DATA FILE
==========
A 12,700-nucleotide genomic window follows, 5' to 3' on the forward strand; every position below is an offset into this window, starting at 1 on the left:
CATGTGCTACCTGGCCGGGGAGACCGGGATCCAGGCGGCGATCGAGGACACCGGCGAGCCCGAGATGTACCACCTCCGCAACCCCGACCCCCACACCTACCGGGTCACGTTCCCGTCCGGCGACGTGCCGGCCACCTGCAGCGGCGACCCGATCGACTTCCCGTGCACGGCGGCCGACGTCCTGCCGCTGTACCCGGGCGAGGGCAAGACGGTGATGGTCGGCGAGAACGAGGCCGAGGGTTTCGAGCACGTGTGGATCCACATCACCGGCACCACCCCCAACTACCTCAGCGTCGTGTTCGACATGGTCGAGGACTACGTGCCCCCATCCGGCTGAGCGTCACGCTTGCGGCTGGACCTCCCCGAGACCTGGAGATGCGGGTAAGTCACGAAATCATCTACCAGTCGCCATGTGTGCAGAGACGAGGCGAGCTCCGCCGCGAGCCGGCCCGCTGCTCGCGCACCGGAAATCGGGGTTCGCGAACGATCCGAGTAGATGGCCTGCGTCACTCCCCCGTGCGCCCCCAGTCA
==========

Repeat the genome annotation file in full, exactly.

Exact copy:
A 12,700-nucleotide genomic window follows, 5' to 3' on the forward strand; every position below is an offset into this window, starting at 1 on the left:
CATGTGCTACCTGGCCGGGGAGACCGGGATCCAGGCGGCGATCGAGGACACCGGCGAGCCCGAGATGTACCACCTCCGCAACCCCGACCCCCACACCTACCGGGTCACGTTCCCGTCCGGCGACGTGCCGGCCACCTGCAGCGGCGACCCGATCGACTTCCCGTGCACGGCGGCCGACGTCCTGCCGCTGTACCCGGGCGAGGGCAAGACGGTGATGGTCGGCGAGAACGAGGCCGAGGGTTTCGAGCACGTGTGGATCCACATCACCGGCACCACCCCCAACTACCTCAGCGTCGTGTTCGACATGGTCGAGGACTACGTGCCCCCATCCGGCTGAGCGTCACGCTTGCGGCTGGACCTCCCCGAGACCTGGAGATGCGGGTAAGTCACGAAATCATCTACCAGTCGCCATGTGTGCAGAGACGAGGCGAGCTCCGCCGCGAGCCGGCCCGCTGCTCGCGCACCGGAAATCGGGGTTCGCGAACGATCCGAGTAGATGGCCTGCGTCACTCCCCCGTGCGCCCCCAGTCA